Are Vegetarian Meals at Restaurants Skipped for Lack of Exciting Descriptions?

Language is a funny thing, isn’t it? Think about it: the way that we combine words easily dictates how we feel about the subject behind the words. Why is that, you may ask? Well, it’s simple, really. Words are powerful things, and they should not be taken lightly, even when discussing topics such as food.

Let’s take menus, for instance. If you see vegetarian dish titled exactly what it is, like, “roasted Brussel sprouts“, chances are you’re less than thrilled about the proposition of this menu item. However, change the wording to spruce it up and specifying how they’re cooked, and you’ve changed the game. Suddenly, roasted Brussel sprouts go from plain Jane to scrumptious.

The basis of this begs the question: Are we doing ourselves a disservice by the way we’re labeling vegetarian options on menus?

It’s an easily ignored fact, but the truth of it is that the production of meat may not be environmentally conscious. Ah, yes, and the vegans and vegetarians of the world unanimously let out a deep sigh. You see, the massive amounts of grain used and water use towards the meat industry are taking away resources such as water utilizing it for the production of meat.

The production of meat has been known to cause less than admirable consequences to the environment, specifically climate. According to a study conducted in 2016, if everyone on the entire planet became vegan by 2050, then up to 70 percent of food-related carbon emissions would be cut.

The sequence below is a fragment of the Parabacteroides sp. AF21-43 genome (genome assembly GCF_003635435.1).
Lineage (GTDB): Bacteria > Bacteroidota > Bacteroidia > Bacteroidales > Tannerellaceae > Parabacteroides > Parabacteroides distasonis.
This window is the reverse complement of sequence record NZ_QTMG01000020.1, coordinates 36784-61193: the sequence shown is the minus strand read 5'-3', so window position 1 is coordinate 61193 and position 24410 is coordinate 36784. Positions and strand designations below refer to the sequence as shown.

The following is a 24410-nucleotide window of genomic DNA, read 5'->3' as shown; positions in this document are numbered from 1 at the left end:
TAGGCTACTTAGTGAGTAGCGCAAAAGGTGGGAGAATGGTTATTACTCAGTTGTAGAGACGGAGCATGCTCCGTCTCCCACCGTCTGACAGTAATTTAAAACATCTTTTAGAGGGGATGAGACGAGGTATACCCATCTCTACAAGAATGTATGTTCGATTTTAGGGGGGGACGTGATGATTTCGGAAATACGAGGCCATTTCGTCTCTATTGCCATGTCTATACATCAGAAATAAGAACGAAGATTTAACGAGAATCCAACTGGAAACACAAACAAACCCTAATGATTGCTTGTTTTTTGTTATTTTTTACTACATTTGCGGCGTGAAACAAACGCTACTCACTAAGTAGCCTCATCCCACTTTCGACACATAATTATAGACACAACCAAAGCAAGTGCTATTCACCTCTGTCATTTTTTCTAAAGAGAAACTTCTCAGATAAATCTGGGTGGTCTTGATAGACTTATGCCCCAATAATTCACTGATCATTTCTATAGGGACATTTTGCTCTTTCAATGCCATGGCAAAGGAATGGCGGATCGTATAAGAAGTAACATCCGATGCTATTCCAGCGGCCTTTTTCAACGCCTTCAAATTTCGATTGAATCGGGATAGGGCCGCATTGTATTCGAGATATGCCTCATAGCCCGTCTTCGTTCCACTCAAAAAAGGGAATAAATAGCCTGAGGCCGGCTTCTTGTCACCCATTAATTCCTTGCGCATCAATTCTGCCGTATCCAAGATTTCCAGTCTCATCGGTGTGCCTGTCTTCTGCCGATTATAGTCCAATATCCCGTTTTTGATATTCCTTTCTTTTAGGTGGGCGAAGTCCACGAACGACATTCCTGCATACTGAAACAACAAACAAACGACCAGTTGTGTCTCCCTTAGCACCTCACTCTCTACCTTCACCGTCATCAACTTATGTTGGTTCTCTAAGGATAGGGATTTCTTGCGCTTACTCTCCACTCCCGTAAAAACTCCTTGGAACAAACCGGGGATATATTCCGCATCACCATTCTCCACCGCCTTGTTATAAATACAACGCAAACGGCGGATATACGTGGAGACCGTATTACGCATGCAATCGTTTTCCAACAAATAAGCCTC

With numbers like that, it makes you wonder why we aren’t designing a society around plant-based proteins and meals. However, this could actually fall at the fault of words more than anything else.

A recent study shows that people aren’t leaning towards these plant-based meals due to the wording of the items. There’s a scientific reasoning behind the way people’s brains read certain descriptive words trigger impulses more than others. For example, you’re more likely to order something with descriptive words such as “succulent” and “caramelized”, rather than the high and dry “greens” descriptor that is usually read on the vegetarian items of a menu.

This study also found that when you swap out the descriptive words of a veggie-heavy dish from the bland to the indulgent, more people fared with vegetable dishes.

Shocking revelation, isn’t it? The thing is, when all you have to base a meal off of is the words, words count more. If you want someone to order something on your menu, sprucing up the text is the bulletproof way to go.

By simply adding adjectives that carry for weight to it, and are commonly associated with indulgences, you’re putting your plates up for a higher chance to being selected.

In such a competitive food environment such as we are living in today, it seems almost too easy to simply alter the wording on a description of any given menu item. However, the proof is in the pudding, and you know what they said about the pudding: it doesn’t lie.

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